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In The Great Gatsby, when Nick Carroway says,"...I am one of the few honest people I have ever known," is he telling the truth?

This is a complex question. During the opening section of the novel, Nick discusses his humility while also describing his own ambitions and arrogance. We might resonably ask if he is discussing "honesty" in the same ironic manner. 

There is little evidence to suggest that Nick is lying when he says he is honest, but there is adequate evidence to suggest that we should see more than one meaning to his boast - and this is, importantly, a boast. In the opening chapter, Nick states "snobbishly" that he is possessed of real virtue - the virtues of forbearance and humilty in particular. 

We should also consider the larger irony of the opening section when assessing Nick's later claims. Nick states that the "intimate revelations of young men" are "usually plagiaristic and marred by obvious suppressions", yet he is essentially offering a preamble to an intimate revelation of his own. This is no coincidence. This notion is weighted with irony.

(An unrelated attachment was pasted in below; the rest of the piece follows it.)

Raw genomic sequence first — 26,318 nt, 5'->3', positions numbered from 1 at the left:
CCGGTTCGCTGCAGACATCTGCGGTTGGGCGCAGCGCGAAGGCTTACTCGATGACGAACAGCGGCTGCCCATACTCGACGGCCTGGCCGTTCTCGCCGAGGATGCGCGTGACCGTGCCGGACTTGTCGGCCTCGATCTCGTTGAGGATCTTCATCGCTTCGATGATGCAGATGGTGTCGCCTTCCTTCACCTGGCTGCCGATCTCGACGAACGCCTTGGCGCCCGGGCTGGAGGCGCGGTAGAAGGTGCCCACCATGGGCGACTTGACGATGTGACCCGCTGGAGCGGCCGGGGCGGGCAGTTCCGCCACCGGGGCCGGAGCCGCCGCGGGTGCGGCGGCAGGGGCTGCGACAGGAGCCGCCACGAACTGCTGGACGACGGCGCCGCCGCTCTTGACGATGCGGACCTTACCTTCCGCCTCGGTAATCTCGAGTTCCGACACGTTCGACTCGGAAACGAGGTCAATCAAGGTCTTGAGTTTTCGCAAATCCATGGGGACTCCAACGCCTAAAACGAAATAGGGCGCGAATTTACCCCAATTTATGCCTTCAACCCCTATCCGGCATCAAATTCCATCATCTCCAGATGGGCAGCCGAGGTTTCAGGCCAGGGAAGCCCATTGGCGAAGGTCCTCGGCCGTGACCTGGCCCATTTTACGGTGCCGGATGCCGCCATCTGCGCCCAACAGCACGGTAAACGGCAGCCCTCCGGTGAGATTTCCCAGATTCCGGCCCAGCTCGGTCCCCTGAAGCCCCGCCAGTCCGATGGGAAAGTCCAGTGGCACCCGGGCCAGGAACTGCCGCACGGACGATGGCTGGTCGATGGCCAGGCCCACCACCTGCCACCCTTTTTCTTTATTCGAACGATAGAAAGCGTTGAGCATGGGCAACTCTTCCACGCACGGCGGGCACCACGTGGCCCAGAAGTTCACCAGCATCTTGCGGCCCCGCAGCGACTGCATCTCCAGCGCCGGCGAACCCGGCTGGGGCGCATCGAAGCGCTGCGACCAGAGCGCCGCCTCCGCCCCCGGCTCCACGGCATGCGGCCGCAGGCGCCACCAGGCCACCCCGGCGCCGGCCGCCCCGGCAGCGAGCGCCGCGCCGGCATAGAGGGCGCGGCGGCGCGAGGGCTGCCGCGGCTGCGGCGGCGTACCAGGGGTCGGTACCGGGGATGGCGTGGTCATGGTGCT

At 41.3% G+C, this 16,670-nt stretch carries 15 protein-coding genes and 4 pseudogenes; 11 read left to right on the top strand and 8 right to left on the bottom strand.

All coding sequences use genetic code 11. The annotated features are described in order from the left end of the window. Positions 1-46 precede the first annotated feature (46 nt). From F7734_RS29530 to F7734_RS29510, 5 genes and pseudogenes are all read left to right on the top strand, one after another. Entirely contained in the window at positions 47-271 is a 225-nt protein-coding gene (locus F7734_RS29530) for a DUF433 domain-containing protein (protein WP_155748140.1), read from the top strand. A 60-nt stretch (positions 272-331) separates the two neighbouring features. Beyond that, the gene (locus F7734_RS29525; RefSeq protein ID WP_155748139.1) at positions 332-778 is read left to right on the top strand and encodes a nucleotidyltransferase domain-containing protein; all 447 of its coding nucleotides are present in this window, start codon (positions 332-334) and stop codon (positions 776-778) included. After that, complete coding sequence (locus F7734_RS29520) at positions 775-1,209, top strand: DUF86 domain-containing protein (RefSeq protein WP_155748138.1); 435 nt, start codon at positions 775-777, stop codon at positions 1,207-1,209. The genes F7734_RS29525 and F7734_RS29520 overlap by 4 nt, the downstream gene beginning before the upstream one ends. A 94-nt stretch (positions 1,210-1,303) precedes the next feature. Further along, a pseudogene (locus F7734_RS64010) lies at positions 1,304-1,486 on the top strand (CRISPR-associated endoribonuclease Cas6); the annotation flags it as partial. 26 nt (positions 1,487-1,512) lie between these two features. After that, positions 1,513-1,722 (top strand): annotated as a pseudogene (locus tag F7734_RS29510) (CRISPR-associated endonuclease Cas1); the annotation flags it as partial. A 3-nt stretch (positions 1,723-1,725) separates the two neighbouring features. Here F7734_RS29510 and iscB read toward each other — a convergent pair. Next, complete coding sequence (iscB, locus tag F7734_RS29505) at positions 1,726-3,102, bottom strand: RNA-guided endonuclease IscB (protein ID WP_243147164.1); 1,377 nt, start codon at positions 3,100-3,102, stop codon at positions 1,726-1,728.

The resulting complexity regarding Nick's candor can be applied also to Nick's claim of honesty. Just as Nick derides his own ambition to become "that most limited of all specialists, the 'well-rounded man'", we might wonder if his claims of honesty are undermined by his affiliations with liars, his tendencies to obfuscate and "suppress", and reflective of a certain self-serving self-deceit. 

Given the complexity of Nick's self-presentation in the opening section, all of his later claims are suspect to some degree. When we also consider the rumors of his relationship with a college sweetheart that are discussed as false in the first chapter, we might add even more suspicion to his claims of honesty as they appear in the immediate aftermath of a visit with his new girlfriend, Jordan.

Nick brings up that old relationship just before saying he "suspects himself" of honesty.

With so many layers to read through, we cannot simply say that Nick is lying when he says he is honest. Nor can we assume he is telling a simple truth. 

As Nick's claim to honesty is actually presented as a suspicion, we might ask if this is a moment where Nick decieves himself willfully as Gatsby, Daisy, and others do elsewhere in the novel, and suspects that this is exactly what he is doing.